129. IRA Savings @ING Direct. FDIC-insured @1.4% APY.

    Comment by Anonymous — Sep 4th 2009 @ 10:44 pm
  130. I would check out I’ve been enjoying 4% up to 30K for a year now. reward me checking. 12 credit transactions and one outo debit is all required a month. ATM fees refunded as well.

    Comment by Anonymous — Oct 7th 2009 @ 9:32 pm
  131. I currently have a reward checking account with a local bank (so I have the convenience of cashing/depositing checks, cash station, etc.). I highly recommend reward checking accounts (Dave Ramsey also promotes them which is where I first heard of them). I earn 4.19% APY on amounts up to $50,000 BUT in order to earn that rate, each month I have to have 15 credit card transactions, one direct deposit and bank statements are e-mailed to me. Any amounts over that I get .25% APY.

    Having said that, any amounts I have over $50,000 go into my online savings account with CNB Bank Direct My rate started at 4% APY with them but I checked today and it is now down to 1.70% APY. I have never had any problems with CNB and any time I e-mailed customer service with a question, I got an immediate response. This account is linked to my reward checking. It does take a day or two to transfer money into the savings account and a few more days to transfer money out. I have found CNB very easy to use. If you need to add a beneficiary, contact them and they can add that to your account.

    I am thinking about checking out SmartyPig and 1st Constitution Direct but not sure it will be worth all the effort for only a slight percentage higher than what I am currently making.

    Comment by Anonymous — Oct 18th 2009 @ 12:46 am
  132. WAMU 5% 12 month CD?
    Could not find info on your site!
    But it was memtioned in info below your headline.

    Comment by Anonymous — Nov 8th 2009 @ 10:12 am
  133. I love HSBC

    Comment by Anonymous — Dec 27th 2009 @ 1:52 pm
  134. I checked out ING’s website, it is just something about ING unlike HSBC that I don’t like. I don’t like the thing about your money being put on hold and unavailable. That doesn’t ride with me, it’s bad enough you are dealing with an online only bank and then to tell me that you are going to put a hold on my money.Nahhh. But they come right out and tell you that on the FAQ’s. I did like that about them.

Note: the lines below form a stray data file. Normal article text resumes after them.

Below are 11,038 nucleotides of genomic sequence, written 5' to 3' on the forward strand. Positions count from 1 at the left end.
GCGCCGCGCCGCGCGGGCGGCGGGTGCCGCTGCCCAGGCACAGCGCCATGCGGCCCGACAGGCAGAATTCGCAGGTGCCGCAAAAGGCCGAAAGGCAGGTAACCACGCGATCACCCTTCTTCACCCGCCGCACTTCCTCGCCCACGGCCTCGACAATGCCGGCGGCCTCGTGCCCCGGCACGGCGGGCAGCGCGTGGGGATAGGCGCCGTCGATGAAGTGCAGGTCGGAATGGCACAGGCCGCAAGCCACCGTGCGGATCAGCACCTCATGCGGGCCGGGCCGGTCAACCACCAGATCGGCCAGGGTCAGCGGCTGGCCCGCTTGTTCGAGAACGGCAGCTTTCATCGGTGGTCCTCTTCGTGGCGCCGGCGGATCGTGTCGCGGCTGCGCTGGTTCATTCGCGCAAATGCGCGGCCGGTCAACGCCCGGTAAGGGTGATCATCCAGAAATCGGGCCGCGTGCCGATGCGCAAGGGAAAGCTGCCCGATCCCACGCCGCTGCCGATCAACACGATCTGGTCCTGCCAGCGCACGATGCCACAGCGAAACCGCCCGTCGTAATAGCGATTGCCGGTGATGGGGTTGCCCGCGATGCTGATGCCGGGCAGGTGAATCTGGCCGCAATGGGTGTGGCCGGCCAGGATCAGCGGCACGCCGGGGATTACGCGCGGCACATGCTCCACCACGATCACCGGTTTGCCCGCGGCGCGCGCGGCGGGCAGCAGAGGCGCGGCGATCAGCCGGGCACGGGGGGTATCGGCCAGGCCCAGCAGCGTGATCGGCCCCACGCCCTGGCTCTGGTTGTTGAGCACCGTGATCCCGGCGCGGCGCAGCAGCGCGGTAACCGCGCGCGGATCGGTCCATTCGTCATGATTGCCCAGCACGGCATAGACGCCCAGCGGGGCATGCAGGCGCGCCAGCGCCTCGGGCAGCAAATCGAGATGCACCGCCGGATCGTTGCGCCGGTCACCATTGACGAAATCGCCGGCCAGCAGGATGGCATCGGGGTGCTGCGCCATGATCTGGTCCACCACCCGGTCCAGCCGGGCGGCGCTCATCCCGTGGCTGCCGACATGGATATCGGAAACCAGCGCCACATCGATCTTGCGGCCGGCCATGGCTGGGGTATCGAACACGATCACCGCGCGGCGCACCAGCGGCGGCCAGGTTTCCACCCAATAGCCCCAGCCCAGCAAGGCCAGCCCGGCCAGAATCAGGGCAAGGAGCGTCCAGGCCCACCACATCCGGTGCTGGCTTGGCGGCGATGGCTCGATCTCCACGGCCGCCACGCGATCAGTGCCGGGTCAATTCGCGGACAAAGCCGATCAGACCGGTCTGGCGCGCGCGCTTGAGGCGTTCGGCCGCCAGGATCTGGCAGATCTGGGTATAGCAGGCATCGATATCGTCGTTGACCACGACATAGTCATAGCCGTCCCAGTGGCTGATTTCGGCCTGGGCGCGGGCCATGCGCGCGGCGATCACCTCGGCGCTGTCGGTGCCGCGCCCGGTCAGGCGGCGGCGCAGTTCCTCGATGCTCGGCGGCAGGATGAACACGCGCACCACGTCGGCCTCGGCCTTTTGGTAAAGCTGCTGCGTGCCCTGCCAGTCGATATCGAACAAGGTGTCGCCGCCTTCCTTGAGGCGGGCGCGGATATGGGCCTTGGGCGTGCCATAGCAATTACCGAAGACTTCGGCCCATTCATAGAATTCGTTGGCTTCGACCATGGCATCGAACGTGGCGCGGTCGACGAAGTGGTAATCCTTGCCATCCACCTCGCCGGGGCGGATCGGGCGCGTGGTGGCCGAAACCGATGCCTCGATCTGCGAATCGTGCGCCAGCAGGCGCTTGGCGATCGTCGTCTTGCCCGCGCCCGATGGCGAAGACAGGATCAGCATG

Comment by Anonymous — Dec 27th 2009 @ 2:39 pm
  135. I have had accounts with Ally, HSBC and CapitalOne Direct. Ally is the most user friendly with HSBC a close second. CapitalOne, even though they are paying a slightly higher rate, I really regret openning an account. First went through account validation (including the typical 2 small deposits) no problem. Then I tried to deposit money and had to go through the whole 2 small deposit all over again while my money sat earning zero interest in my checking account. Then I transferred another larger amount, which they proceeded to lock up for 10 business days. Also their “Contact Us” e-mail doesn’t work, had to use phone to contact. When they unlock my funds, I am going to move back to Ally.

    Comment by Anonymous — Mar 12th 2010 @ 7:20 pm
  136. Just closed my account with Capital One. I originally opened account in 2008 and used if for about one year and then closed it because of the poor service and customer response, etc. I saw rate was fairly high beginning of this year and decided to give them one more try. Soon after I reopened account, rate went down but I stayed with them. Recently they just notified me that they had frozen my account so I couldn’t access in via the Internet. When I spoke to them they said I had to verify my identity by sending them copies of license, social security card and utility bill. I told them forget about it and that I couldn’t be bothered (especially since it was opened originally in 2008 with no problem).
    I told them to close account and send me cashiers check for the 6 digit deposit. I will never use them again and it is their loss.
    Just my opinion regarding Capital One; so think twice before opening an online account with them.
    Any others have problems with Capital One? Would love to learn I am not alone.

    Comment by Anonymous — Mar 15th 2010 @ 10:26 pm
  137. @AWD

    I have a SmartyPig account and I LOVE it. They’re currently offering 2.15%. I was surprised not to see it on here as well. I’ve had my account for a few months now. I know I’m kind of a spaz, but I think that it’s cute looking and I like that. Mostly I like that ACH withdraw system.